UTB convenes leaders for binational economic development workshop
The University of Texas at Brownsville was host to area and national representatives of government, education and economic development gathered for a workshop regarding the proposed Bi-National Border Economic Development initiative Friday, May 3rd.
The meeting gathered input ahead of a fall bi-national summit planned to formally debut the economic development, security and immigration strategy that can better connect the United States and Mexico. Developed as a strategy of the Imagine Brownsville Comprehensive Plan, the BiNED initiative would serve as a pilot program for the Texas-Mexico borderlands as well as similar regions throughout the global south.
“BiNED is important for both Brownsville and Matamoros simply because working together synergistically will allow the region to position itself much more competitively than working individually in creating an advanced manufacturing cluster,” said Dr. Mark Kroll, Dean of the university’s School of Business. “Matamoros has in place a fairly extensive manufacturing base and labor rates that are competitive on a global basis. Brownsville has, and is developing, sources of inexpensive energy and has in place important transportation and logistics infrastructure.”
Among the attendees was Carlos Alberto Garcia Gonzalez, a member of Mexico’s Chamber of Deputies in Mexico City, who represents the Matamoros district. He cited the Free Trade International Bridge at Los Indios in Cameron County and the Ysleta-Zaragoza International Bridge in El Paso as being underutilized for economic and trade purposes.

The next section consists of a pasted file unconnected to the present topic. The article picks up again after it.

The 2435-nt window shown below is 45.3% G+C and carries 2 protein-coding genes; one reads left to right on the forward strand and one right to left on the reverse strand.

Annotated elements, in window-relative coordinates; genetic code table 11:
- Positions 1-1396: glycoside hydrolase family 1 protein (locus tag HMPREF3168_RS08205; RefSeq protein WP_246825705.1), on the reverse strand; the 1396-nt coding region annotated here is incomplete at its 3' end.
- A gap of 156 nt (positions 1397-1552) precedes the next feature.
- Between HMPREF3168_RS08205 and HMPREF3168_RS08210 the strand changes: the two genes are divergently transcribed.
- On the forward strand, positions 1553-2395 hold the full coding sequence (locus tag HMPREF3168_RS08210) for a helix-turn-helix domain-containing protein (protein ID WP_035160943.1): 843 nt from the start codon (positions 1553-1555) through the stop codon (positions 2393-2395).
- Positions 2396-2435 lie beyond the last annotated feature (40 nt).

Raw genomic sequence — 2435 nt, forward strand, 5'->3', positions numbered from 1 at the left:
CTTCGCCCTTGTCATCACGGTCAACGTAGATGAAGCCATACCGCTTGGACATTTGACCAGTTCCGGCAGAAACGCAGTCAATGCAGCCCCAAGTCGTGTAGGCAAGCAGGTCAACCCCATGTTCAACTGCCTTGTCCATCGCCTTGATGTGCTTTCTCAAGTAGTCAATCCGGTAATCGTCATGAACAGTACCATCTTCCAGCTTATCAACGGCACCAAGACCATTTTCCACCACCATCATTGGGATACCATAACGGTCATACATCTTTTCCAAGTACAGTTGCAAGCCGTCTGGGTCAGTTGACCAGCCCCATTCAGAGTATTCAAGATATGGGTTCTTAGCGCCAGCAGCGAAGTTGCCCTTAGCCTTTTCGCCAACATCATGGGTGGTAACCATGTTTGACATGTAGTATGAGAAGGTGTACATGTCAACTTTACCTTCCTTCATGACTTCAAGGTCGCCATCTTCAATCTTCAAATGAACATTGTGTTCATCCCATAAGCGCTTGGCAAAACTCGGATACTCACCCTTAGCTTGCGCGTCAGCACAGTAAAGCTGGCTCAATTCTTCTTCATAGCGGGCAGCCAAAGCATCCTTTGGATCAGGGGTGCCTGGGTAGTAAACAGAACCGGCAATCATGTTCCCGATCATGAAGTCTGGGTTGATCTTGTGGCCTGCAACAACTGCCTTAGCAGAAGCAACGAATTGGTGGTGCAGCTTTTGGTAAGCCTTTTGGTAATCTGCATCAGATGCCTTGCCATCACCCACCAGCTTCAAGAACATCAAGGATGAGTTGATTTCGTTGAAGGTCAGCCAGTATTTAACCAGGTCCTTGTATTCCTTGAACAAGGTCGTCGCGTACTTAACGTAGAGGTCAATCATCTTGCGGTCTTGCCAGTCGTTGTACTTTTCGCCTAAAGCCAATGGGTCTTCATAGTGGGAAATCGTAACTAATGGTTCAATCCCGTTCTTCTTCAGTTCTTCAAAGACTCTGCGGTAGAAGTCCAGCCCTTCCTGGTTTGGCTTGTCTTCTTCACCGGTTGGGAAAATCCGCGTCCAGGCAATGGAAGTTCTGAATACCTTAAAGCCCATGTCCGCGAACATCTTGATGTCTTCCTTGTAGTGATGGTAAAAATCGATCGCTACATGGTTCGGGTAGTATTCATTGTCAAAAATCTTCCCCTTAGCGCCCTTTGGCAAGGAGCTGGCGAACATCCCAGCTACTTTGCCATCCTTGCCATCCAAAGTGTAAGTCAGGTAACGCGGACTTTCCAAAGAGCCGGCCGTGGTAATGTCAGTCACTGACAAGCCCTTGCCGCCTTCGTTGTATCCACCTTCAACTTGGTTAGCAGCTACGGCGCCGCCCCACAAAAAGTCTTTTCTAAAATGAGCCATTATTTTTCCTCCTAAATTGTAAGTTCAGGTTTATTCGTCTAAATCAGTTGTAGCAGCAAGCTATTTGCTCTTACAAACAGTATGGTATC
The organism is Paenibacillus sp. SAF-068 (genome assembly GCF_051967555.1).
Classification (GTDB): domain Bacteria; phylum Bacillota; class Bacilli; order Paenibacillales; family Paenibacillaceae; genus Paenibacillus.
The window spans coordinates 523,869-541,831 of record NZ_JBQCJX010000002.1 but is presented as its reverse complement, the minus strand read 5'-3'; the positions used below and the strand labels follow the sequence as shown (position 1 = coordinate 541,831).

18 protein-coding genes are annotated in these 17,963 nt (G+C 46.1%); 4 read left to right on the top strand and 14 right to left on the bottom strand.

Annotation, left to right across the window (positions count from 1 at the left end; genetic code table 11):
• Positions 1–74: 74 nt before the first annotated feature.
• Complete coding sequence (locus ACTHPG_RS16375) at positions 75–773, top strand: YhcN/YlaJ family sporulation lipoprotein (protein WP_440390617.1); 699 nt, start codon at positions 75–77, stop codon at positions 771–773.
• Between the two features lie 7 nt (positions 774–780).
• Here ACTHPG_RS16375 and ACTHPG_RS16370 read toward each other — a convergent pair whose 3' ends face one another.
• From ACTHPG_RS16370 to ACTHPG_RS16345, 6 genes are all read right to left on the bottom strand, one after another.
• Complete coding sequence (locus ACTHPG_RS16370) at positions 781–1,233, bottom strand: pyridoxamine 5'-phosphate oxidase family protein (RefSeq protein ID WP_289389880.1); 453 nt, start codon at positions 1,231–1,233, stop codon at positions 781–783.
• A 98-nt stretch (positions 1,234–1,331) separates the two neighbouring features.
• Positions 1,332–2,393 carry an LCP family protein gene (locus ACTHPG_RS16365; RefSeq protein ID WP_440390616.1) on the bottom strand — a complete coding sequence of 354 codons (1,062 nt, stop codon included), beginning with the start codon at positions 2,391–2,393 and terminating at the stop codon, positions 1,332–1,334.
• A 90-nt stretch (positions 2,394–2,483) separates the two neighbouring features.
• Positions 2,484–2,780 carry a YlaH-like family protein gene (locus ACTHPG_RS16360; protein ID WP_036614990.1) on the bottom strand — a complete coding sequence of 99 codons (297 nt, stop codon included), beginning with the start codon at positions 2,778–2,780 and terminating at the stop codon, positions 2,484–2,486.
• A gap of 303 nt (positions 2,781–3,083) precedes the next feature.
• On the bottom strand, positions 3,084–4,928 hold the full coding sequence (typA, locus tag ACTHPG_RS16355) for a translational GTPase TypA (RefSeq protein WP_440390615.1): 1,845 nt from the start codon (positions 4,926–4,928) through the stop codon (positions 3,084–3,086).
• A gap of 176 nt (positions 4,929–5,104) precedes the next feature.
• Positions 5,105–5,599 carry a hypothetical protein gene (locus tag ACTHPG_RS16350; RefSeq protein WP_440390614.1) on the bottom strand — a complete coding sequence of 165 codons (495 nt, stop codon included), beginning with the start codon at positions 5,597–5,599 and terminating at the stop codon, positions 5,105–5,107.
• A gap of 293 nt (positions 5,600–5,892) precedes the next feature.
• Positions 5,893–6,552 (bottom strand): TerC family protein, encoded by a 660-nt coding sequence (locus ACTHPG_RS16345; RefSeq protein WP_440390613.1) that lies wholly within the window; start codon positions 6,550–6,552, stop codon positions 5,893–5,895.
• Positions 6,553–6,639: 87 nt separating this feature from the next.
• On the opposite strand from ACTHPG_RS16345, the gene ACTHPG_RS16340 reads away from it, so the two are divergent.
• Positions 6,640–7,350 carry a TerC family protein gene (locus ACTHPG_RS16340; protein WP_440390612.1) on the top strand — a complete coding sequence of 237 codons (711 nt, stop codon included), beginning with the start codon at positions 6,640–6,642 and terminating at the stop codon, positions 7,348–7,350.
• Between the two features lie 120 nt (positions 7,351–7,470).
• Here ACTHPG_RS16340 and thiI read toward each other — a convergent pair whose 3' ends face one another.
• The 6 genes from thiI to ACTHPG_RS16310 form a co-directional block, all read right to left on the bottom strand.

“We have the land and the investors that want to open a fiscal trade zone,” explained Garcia. He also said Mexico could work with the United States regarding the ongoing development of Interstate 69 connecting Texas to Michigan.
Brownsville Mayor Tony Martinez said security, immigration and education are important components of BiNED. He wants to see the educational needs of companies on both sides of the border included in curricula.
“One of United Brownsville’s basic premises is that we cannot accomplish transformational change without increasing the educational attainment of our region,” said UT Brownsville President Juliet V. García. “Both the leaders of the UT System and our community leaders on both sides of the border believe that we should capitalize on our strategic location as the gateway to the Americas to recruit talented biliterate students and faculty to help resolve the issues that face the Rio Grande Valley and communities that look like us throughout the Global South, such as desalinization, sustainability and bilingual education.”